It’s that time of year when heating systems start coming out of their summer hibernation. (Except maybe in Vermont. Michael Blasnik’s Nest data showed that Vermonters are about the last to start heating their homes in the fall.) Then everyone starts looking for their lotion and lip balm. Gaps appear in hardwood flooring as it dries out. Buildings begin to creak and pop. And then the humidifiers come out.
Yes, humidifiers can help with low indoor humidity. But what effect might they have on indoor air quality?
Why does indoor air get so dry in winter?
We’ve been through this before. I wrote about it in A Humidifier Is a Bandaid back in 2013. Shortly afterward, a certain manufacturer of humidifiers called and left me a nasty voicemail. I didn’t save it, but the gist was, “You don’t know what the hell you’re talking about. Call me back so I can yell at you.” I didn’t call back.
OK, let’s go through it quickly.
- Low temperatures mean less water vapor in air.
- When outdoor air comes into a building, it gets heated up.
- When air with little water vapor comes in and gets heated up, it can end up with a really low relative humidity (RH).
I proved this with the psychrometric chart in the bandaid article. There’s no disputing it.
How does that cold, dry air get into a home? For most homes, it comes in through infiltration. Most homes leak. A lot. When they leak, heated air with decent humidity leaves the building. Cold, dry air enters. The humidity goes down. The lotion comes out. The humidifier gets turned on. A better solution is to reduce the infiltration with air sealing.
The ideal range for relative humidity
This is the part that confuses a lot of people. If you go online, you can find all kinds of recommendations for what the relative humidity should be inside a home. Some say 30-50% RH. Others, including the creators of the chart shown in Image #2 below, say that you should keep it between 40% and 60%.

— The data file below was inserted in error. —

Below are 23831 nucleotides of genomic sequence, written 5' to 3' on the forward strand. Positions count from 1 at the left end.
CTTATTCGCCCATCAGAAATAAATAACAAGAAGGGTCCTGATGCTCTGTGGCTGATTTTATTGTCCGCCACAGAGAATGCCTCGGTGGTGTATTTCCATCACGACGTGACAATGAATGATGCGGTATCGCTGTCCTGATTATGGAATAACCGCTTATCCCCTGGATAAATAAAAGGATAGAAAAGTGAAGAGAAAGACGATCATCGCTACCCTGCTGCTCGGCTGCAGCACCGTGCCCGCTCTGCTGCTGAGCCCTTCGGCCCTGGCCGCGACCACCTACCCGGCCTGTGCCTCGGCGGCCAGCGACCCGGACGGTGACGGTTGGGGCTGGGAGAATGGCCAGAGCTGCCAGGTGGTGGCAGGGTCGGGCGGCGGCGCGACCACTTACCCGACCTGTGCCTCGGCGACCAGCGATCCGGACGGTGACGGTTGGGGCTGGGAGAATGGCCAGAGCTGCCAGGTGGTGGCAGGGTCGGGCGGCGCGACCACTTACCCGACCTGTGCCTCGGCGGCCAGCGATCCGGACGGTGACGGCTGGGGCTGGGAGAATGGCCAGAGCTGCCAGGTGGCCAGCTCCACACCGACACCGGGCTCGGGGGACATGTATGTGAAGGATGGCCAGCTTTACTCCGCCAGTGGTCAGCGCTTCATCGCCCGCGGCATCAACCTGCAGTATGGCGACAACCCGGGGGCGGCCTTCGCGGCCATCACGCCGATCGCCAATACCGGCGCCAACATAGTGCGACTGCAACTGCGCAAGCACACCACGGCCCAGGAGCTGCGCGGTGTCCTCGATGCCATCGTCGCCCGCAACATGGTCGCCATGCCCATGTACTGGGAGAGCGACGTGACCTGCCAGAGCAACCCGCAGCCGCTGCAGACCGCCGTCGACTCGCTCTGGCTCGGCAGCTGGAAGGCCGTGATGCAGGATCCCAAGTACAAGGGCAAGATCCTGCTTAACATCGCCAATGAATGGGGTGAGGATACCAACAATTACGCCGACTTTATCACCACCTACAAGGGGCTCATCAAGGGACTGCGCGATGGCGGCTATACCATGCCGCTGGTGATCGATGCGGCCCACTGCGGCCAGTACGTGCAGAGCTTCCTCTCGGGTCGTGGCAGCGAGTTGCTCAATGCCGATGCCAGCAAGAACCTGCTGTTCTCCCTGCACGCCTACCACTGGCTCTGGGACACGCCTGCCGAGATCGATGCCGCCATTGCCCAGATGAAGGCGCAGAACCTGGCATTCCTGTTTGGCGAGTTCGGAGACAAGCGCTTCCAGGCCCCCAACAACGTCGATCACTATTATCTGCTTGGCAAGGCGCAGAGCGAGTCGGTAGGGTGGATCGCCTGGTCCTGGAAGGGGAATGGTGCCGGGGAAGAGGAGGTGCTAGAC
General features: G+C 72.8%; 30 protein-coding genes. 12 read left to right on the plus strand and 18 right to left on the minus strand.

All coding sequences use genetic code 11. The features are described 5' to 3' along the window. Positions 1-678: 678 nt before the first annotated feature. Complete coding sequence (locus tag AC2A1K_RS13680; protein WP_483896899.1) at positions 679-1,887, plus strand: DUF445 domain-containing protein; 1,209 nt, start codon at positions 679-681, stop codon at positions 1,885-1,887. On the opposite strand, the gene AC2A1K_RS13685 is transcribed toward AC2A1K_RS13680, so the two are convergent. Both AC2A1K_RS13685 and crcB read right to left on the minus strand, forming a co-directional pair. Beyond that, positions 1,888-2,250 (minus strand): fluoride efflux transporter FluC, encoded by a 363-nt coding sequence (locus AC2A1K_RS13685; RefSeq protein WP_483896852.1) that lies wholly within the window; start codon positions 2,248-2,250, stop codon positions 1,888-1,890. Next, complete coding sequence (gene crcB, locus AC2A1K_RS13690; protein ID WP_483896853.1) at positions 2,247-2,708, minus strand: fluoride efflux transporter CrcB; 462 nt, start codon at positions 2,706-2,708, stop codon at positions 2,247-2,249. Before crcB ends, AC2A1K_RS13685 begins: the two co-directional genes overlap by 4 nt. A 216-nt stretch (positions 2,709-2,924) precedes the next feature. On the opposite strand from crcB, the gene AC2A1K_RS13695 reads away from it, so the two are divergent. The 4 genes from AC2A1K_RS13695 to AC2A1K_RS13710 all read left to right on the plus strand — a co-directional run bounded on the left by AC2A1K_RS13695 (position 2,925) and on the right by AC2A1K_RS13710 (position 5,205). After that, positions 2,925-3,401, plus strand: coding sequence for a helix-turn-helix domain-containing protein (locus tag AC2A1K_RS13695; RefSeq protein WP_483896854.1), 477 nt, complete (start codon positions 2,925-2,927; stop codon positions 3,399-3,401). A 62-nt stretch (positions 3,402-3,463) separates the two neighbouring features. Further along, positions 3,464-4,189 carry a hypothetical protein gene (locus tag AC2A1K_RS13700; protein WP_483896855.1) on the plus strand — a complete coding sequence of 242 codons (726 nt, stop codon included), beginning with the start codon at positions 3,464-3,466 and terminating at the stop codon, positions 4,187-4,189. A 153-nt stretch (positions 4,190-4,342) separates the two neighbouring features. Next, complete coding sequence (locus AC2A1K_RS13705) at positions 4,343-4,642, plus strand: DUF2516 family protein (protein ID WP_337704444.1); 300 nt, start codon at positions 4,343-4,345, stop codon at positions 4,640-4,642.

That chart is a really interesting one. It shows some of the problems that develop when the relative humidity goes toward the extremes on either end. Also, it’s important to note that its focus is purely on health effects. Even more important, this chart is focusing on the relative humidity in the middle of a room. What happens near surfaces can be very different.
The ideal humidity for winter
Again, this isn’t new ground. Earlier this year I wrote an article on the best relative humidity for winter. The short answer is that when you look at recommended RH ranges, you want to shoot for the high end in summer (staying below 60%) and the low end in winter.
In an article titled, What You Need to Know About Mold, Joe Lstiburek, Nathan Yost, and Terry Brennan wrote, “There is rarely a reason to use a humidifier if the RH is above 25%.” This is more true in cold climates than in warmer climates for reasons explained below.
Why? Because you don’t want to get frost on your ceiling or condensation on your windows. More about that in the next section.
Humidity and indoor air quality in winter
In winter, it’s cold outside. In Florida, the temperature can drop down into the 60s or even the 50s Fahrenheit. In Vermont, subtract a hundred degrees. In Canada, they get down to -40° FC sometimes. (You can write it FC because at -40°, the Fahrenheit and Celsius temperatures are equal. Or you can say the FC stands for something else. Either way, it’s just really cold.)